The notion that people do not want to read anything that is more than a few hundred words is patent nonsense. After all, if that were true why would there be more full-length books being sold each year now than there were ten years ago? Yet the perceived wisdom on the web is that you shouldn’t really write anything longer than 400 words.
Every week I am asked “how long should a blog post be?” And every week my answer is the same – as long as you like.
In spite of this, though, people tell me that only their short blog posts get read. They say that we live in a world surrounded by short form communications such as Tweets and simple messages on Facebook. They tell me that people don’t have the time to read long articles on web pages.
I say bunkum.
And it isn’t just me who says this is a theory borne out of assumption. The good folks at Google have evidence.
When you look at a graph of the ranking of websites you find that the sites that get the highest ranking positions are the ones with the biggest word counts. Now Google would not rank high word count sites at the top of the list if people were not clicking on them. Google knows that what we click on is long form material. Hence, they rank high word count pages above those with low word counts.
There is other data that shows the value of long articles, too. An in-depth analysis of blog posts found that longer articles got more sharing and more links as a result.
So what can we infer from this? Links and sharing are human activities – we have to decide what we want to link to and share with others. It is clear that the decision most frequently taken is to provide links to long articles, not short ones. That suggests we value long articles, more than we value short ones.
Furthermore, Google understands a great deal about our website behaviour and therefore knows we prefer longer items of text to shorter postings, otherwise its algorithm would prefer short items over long ones. It doesn’t do this; it does the reverse showing that people prefer long articles.
However, there is also evidence that people do not read everything. They skim web pages and many do not even scroll down if they can’t see the whole thing. Others leave halfway through. Some do not go beyond the headline. So why on earth would anyone advocate long articles? What is the point of writing material people will not read?
If your business monitors where people click or scroll through your web pages, such as the “In-Page Analytics” section of Google Analytics or by using a system like ClickTale, you can often see that the interest in your web pages drops off, the longer the page is. So, there is clear evidence that people do not like long content.
Conflict. Some evidence from analytics, heat maps and the like, show us that people prefer short content. But evidence from Google and sharing show us that people prefer long content. Which evidence do you believe?
Pause. Deep breath. I have a shock for you.
It has ALWAYS been this way, even before the Internet. The Sunday Times newspaper will clatter through your letterbox making a real thump on the doormat. In its myriad of sections there are several hundred thousands of words making a couple of novels’ worth of text. Yet most of it is not read, even by the subscribers. Reading analysis of any national print newspaper shows that people often give up reading articles before they are even half-way through. So why do the newspapers persist in producing such vast amounts of text that few people read? After all, that’s a cost to their business.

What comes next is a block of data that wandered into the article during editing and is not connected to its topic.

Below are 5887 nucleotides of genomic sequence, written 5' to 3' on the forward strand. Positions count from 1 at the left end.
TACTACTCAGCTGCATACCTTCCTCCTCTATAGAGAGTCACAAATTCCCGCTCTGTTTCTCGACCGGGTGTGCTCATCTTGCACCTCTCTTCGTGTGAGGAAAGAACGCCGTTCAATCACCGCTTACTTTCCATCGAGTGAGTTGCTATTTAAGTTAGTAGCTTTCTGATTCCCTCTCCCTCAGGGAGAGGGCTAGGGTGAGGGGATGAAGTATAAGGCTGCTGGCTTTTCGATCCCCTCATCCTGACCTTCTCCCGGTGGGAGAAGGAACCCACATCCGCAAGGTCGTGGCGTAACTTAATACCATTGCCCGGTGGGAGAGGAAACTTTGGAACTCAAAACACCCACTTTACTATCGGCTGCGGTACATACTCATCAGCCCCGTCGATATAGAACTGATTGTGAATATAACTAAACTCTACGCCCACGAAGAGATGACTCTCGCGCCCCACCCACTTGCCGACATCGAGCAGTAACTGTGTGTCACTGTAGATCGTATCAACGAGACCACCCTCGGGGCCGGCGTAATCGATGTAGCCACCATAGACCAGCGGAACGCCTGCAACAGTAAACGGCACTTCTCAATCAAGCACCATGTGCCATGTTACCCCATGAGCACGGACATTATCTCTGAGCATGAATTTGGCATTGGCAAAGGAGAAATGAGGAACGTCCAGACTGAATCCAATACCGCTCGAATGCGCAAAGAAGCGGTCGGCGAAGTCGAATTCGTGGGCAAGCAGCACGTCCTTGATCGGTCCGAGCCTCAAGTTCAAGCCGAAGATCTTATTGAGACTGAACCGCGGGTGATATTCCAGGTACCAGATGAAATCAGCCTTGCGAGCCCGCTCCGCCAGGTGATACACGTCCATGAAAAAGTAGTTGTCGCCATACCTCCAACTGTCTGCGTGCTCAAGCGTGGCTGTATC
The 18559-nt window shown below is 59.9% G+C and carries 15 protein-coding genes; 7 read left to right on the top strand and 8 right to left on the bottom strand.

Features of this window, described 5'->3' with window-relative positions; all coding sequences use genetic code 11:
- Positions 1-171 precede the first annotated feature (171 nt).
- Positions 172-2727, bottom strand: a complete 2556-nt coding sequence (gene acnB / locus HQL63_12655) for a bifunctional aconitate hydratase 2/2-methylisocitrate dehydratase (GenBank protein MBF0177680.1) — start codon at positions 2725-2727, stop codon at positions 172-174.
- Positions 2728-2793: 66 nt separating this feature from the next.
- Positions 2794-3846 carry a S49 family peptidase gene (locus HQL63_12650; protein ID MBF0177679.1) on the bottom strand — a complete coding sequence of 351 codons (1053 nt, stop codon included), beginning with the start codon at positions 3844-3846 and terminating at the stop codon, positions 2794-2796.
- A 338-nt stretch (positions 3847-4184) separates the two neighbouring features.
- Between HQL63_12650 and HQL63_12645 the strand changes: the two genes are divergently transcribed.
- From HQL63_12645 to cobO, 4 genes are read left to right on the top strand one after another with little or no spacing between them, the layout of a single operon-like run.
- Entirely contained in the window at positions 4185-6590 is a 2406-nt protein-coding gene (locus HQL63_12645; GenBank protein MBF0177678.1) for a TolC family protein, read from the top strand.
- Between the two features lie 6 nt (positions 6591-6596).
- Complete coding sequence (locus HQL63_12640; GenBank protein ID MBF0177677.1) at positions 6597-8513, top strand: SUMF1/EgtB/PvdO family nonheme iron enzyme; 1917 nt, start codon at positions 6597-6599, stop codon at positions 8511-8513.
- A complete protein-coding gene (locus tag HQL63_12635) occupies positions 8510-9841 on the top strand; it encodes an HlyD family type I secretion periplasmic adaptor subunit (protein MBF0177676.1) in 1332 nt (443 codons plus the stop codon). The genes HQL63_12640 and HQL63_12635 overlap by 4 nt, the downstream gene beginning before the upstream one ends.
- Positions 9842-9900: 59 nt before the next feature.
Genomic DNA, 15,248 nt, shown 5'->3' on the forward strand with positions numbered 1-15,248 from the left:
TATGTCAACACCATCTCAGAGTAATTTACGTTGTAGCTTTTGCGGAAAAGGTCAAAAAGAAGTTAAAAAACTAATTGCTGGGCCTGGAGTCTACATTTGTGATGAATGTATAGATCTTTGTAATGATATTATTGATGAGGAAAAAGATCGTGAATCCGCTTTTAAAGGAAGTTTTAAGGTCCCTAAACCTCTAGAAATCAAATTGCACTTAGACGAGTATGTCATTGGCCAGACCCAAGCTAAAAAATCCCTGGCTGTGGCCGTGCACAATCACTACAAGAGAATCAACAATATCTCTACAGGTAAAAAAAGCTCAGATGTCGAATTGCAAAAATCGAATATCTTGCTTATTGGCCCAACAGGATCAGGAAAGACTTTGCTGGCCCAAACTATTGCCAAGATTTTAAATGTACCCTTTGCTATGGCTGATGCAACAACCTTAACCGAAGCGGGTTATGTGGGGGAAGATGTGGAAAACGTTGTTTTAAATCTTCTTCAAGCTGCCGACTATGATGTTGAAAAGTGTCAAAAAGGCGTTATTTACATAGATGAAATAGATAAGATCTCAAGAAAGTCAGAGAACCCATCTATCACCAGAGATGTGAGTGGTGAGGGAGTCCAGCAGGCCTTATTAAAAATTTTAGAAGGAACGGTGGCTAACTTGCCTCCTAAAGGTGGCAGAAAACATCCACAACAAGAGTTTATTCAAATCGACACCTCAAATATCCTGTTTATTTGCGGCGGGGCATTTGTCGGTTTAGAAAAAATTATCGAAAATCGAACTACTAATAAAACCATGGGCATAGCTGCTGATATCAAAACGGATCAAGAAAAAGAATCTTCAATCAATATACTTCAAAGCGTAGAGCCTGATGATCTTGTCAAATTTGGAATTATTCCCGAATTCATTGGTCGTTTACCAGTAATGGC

The answer is simple: the “thud factor”. If a business report lands on your desk with a thud, you reckon it is more worthwhile than a flimsy two-pager.
Long copy is about trust and credibility, not about reading. People will read long blog posts, if they are gripping and interesting or provide solid, practical solutions to their issues.
However, people do not trust or believe to be credible websites where the articles are short. In essence, human beings “weigh things by the pound” – the bigger or heavier it is the better it is. True, there are exceptions, but on the whole we value bigger over smaller. We are prepared to pay more for hardback books than paperback equivalents. We pay more for big houses, compared with identical functioning smaller ones. Big engines in cars attract greater attention than a puny 1-litre, yet both cars still get us from A to B. There is an in-built assumption that mostly big is good.
That means, when we see a website with lots of text we instinctively trust it. Even if we don’t read all of it, we trust what we have read and find the web page credible.
So important is this element of web pages that Google are now highlighting “in-depth articles” on its search results. Sometimes, when you search for something you will find a panel at the top of the search results showing the in-depth text that is available. So important is long copy that Google is emphasising it.
Long articles are vital to your website success. They engender greater trust in your human readers but they also lead to search engine and linking benefits, bringing you more traffic.
Don’t believe the people who tell you that your articles and blog posts need to be short. Write long articles, but just accept that not everything you write will be read.
Graham Jones is an Internet Psychologist who studies the way people use the online world, in particular how people engage with businesses. He uses this knowledge to help companies improve their online connections to their customers and potential customers and offers consultancy, workshops, masterclasses and webinars. He also speaks regularly at conferences and business events. Graham is an award-winning writer and the author of 32 books, several of which are about various aspects of the Internet. For more information connect with me on Google+